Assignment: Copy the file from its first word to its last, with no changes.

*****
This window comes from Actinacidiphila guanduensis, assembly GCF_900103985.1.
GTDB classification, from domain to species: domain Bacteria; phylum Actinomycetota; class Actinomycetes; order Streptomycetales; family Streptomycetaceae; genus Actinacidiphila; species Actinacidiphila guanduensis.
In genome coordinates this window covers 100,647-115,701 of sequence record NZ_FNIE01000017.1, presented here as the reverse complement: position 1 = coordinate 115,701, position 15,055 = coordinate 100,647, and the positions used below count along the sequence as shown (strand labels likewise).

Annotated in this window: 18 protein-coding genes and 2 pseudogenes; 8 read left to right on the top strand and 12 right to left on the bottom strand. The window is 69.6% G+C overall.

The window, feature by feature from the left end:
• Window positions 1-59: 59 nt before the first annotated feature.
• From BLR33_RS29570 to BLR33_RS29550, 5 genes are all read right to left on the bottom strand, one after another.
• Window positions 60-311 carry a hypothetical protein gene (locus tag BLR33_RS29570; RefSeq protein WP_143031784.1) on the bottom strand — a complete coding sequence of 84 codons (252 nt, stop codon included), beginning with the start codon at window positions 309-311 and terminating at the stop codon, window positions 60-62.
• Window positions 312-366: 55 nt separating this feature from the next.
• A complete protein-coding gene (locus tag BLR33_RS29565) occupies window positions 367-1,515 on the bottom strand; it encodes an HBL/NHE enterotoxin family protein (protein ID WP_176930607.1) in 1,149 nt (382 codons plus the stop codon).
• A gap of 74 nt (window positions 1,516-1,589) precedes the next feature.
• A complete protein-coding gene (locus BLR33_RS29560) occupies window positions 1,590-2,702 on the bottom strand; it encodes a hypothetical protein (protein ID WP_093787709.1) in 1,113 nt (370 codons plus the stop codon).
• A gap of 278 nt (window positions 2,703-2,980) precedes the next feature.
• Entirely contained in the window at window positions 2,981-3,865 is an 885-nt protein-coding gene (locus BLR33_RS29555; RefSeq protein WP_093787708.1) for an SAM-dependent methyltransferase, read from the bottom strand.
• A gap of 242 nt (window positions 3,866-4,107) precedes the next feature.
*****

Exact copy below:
This window comes from Actinacidiphila guanduensis, assembly GCF_900103985.1.
GTDB classification, from domain to species: domain Bacteria; phylum Actinomycetota; class Actinomycetes; order Streptomycetales; family Streptomycetaceae; genus Actinacidiphila; species Actinacidiphila guanduensis.
In genome coordinates this window covers 100,647-115,701 of sequence record NZ_FNIE01000017.1, presented here as the reverse complement: position 1 = coordinate 115,701, position 15,055 = coordinate 100,647, and the positions used below count along the sequence as shown (strand labels likewise).

Annotated in this window: 18 protein-coding genes and 2 pseudogenes; 8 read left to right on the top strand and 12 right to left on the bottom strand. The window is 69.6% G+C overall.

The window, feature by feature from the left end:
• Window positions 1-59: 59 nt before the first annotated feature.
• From BLR33_RS29570 to BLR33_RS29550, 5 genes are all read right to left on the bottom strand, one after another.
• Window positions 60-311 carry a hypothetical protein gene (locus tag BLR33_RS29570; RefSeq protein WP_143031784.1) on the bottom strand — a complete coding sequence of 84 codons (252 nt, stop codon included), beginning with the start codon at window positions 309-311 and terminating at the stop codon, window positions 60-62.
• Window positions 312-366: 55 nt separating this feature from the next.
• A complete protein-coding gene (locus tag BLR33_RS29565) occupies window positions 367-1,515 on the bottom strand; it encodes an HBL/NHE enterotoxin family protein (protein ID WP_176930607.1) in 1,149 nt (382 codons plus the stop codon).
• A gap of 74 nt (window positions 1,516-1,589) precedes the next feature.
• A complete protein-coding gene (locus BLR33_RS29560) occupies window positions 1,590-2,702 on the bottom strand; it encodes a hypothetical protein (protein ID WP_093787709.1) in 1,113 nt (370 codons plus the stop codon).
• A gap of 278 nt (window positions 2,703-2,980) precedes the next feature.
• Entirely contained in the window at window positions 2,981-3,865 is an 885-nt protein-coding gene (locus BLR33_RS29555; RefSeq protein WP_093787708.1) for an SAM-dependent methyltransferase, read from the bottom strand.
• A gap of 242 nt (window positions 3,866-4,107) precedes the next feature.